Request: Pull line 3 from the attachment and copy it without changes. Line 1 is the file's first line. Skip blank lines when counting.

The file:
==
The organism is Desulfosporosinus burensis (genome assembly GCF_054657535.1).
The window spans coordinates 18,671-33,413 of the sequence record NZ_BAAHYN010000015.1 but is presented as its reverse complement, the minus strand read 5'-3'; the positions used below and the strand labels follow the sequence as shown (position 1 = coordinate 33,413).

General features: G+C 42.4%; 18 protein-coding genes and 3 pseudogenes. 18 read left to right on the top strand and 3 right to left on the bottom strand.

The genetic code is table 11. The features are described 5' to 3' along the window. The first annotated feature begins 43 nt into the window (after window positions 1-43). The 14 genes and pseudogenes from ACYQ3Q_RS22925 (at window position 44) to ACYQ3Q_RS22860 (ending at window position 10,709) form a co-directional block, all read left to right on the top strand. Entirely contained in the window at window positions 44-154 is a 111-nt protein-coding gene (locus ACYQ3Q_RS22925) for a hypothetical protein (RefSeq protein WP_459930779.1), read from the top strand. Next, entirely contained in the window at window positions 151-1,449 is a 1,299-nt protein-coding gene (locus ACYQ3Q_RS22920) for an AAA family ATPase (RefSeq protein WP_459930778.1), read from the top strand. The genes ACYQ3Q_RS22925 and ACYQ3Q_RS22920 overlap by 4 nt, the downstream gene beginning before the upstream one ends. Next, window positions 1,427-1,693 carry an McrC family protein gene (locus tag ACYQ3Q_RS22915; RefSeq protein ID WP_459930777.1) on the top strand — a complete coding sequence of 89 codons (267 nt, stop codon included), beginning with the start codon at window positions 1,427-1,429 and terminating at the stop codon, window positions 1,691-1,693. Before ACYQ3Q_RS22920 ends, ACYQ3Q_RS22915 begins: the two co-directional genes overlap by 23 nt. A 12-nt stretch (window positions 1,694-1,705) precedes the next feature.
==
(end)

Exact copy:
General features: G+C 42.4%; 18 protein-coding genes and 3 pseudogenes. 18 read left to right on the top strand and 3 right to left on the bottom strand.